Haw Contemporary’s full-circle path to the Crossroads
“The Crossroads,” John O’Brien told The Kansas City Star in 2007, “is going to continue to develop whether I’m here or not.”
O’Brien, a pioneer of the downtown arts district, was explaining to the paper why he had decided to sell 1901 Baltimore, the building that housed the Dolphin, home to his beloved gallery and frame shop. The buyer of the property was R. Crosby Kemper Jr., founder of the Kemper Museum of Contemporary Art, which had been looking to set up an outpost in the area’s fast-growing arts scene.
O’Brien took Kemper’s dough and headed down to the West Bottoms, where he reopened the Dolphin at 1600 Liberty, in a big, white, boxy space that felt as much like a museum as it did a gallery.
“I felt we didn’t have a space in this city, other than museums, that lived up to the quality of the work being produced by our local artists,” O’Brien told me recently. “And I wanted to get out of my comfort zone a little bit. See if I could be a part of making something happen in the West Bottoms, sort of like what I’d been a part of in the Crossroads.”
Prodding him down to the area was Bill Haw, owner of the Livestock Exchange Building and a good chunk of property on the southern edge of the West Bottoms. A few years after opening the new Dolphin, Haw’s son, Bill Haw, Jr., and his family moved back from Tokyo, where Haw had been working as a director for Amazon Japan.
“When I came back in 2010 and walked into the Dolphin for the first time, I didn’t want to leave,” Haw says. “The space is just amazing. And John is kind of a pied-piper type, and I pretty quickly drank the Kool-Aid and got caught up in the magic of the place. I’d be, like, the last guy there drinking beer at 2 a.m. after the opening.”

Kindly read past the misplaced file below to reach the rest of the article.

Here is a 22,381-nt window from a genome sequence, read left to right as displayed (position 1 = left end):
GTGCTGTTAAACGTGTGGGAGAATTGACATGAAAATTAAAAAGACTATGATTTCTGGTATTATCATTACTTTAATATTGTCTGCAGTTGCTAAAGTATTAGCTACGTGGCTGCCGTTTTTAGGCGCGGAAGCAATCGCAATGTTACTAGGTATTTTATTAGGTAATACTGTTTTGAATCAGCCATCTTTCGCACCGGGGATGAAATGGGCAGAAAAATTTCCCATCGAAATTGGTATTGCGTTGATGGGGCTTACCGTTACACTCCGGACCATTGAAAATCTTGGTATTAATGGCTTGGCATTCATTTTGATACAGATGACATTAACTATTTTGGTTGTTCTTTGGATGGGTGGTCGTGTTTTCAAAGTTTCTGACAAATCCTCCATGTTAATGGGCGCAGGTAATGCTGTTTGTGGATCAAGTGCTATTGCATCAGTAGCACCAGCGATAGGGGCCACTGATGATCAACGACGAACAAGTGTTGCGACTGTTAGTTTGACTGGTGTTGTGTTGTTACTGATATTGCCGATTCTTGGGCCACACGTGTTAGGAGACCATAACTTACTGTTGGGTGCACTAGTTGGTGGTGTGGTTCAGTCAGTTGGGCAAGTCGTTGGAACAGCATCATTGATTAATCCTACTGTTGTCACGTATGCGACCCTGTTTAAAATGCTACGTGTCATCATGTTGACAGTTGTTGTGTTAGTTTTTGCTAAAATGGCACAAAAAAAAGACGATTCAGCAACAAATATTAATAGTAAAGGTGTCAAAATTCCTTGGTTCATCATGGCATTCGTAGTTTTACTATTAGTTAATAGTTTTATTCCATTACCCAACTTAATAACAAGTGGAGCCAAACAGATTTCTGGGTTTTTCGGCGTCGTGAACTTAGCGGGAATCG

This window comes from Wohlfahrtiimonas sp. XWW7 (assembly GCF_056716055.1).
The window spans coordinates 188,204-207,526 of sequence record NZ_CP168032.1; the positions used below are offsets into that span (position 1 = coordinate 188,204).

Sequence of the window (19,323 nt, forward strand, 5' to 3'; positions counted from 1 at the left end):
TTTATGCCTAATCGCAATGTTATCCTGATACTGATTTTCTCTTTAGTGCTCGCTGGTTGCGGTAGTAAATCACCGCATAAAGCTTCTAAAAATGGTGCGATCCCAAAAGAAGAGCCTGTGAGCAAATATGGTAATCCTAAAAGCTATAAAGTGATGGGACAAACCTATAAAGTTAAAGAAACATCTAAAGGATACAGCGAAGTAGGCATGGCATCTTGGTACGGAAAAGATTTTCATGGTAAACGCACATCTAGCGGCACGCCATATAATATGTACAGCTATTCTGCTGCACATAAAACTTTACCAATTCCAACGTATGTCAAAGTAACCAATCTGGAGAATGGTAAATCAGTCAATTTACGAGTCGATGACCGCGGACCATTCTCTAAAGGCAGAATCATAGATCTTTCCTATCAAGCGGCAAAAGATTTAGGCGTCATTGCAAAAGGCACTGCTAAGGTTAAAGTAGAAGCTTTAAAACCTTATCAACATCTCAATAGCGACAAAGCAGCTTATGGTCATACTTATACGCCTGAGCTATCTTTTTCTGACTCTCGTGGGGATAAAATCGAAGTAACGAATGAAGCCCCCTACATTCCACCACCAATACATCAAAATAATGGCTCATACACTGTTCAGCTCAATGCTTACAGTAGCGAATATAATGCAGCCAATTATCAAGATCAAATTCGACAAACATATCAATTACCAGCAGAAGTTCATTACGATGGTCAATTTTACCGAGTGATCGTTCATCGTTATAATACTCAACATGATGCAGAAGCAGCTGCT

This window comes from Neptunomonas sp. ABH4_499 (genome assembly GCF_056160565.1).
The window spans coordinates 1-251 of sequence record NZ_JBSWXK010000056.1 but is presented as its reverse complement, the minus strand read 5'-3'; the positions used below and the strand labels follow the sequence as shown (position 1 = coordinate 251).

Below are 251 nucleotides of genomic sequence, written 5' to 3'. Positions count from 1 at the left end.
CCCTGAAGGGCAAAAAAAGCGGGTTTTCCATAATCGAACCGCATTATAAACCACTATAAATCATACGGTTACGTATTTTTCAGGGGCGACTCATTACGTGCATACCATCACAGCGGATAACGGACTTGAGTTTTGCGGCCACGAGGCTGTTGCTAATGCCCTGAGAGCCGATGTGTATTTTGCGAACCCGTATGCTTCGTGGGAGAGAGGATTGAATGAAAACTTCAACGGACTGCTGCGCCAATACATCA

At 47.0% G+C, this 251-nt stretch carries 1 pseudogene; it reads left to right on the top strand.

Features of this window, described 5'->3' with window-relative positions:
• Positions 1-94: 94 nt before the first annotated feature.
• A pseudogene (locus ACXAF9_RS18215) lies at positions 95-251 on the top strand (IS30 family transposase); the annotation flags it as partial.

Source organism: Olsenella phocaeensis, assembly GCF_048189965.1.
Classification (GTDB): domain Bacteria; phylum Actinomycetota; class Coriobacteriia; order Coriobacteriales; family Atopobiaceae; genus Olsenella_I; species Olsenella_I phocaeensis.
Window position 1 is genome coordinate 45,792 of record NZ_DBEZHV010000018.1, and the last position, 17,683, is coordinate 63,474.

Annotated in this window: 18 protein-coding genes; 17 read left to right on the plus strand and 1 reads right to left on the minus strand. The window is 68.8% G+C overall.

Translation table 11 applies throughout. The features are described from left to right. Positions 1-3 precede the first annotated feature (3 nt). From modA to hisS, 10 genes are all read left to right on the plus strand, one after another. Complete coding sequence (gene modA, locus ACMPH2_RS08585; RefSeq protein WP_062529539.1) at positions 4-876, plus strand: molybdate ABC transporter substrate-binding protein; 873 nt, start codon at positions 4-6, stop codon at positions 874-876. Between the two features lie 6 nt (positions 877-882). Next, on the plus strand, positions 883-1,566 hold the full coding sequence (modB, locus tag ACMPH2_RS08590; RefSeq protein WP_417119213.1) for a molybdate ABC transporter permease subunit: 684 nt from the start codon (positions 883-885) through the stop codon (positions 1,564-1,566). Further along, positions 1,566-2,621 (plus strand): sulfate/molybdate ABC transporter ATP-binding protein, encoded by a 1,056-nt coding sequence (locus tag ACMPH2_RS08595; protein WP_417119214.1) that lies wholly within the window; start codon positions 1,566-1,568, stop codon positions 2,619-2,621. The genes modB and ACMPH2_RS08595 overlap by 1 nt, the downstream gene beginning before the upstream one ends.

The Dolphin was, for all intents and purposes, the top gallery in town, a magnet for the most interesting artists in the city. So when, in 2013, O’Brien announced that he planned to close the Dolphin, “people in the visual arts were acting like it was the end of the world — which, it kind of was, in a way,” Haw says.
Julián Zugazagoitia moved to Kansas City around the same time as Haw, to take over as director of the Nelson-Atkins Museum of Art, and they’d become friends. Haw suggested to Zugazagoitia that the Nelson buy the Dolphin space and turn it into a museum annex for contemporary art.
“And I told Bill that he should buy it instead,” Zugazagoitia says.
“A few days later, I went into my dad’s office and said, ‘Listen to this dumb idea Julián had,’ and he was like, ‘I think that’s a great idea,’” Haw recalls. “I was like, ‘You’re all crazy.’”
Haw continues: “I’d always been really into art and music — I played music all through college and collected art books and all that kind of stuff. But it seemed like such a nonstarter for a career. I always felt like, ‘I gotta make money and send kids to college.’ But being back in Kansas City, and starting to collect art, being around people like John and Julián, I guess I started to see how maybe it could work. And now, five years later, I can see that it’s the best thing I’ve ever done.”
Haw bought the Dolphin building from O’Brien, and Haw Contemporary debuted in 2013.
“I got a year of goodwill from arts supporters because people were just so happy I was keeping what John had done alive,” Haw says. “After that, it was about walking the line of respecting the good things about the Dolphin without just aping it, and putting our own stamp on it, and working really hard at it.”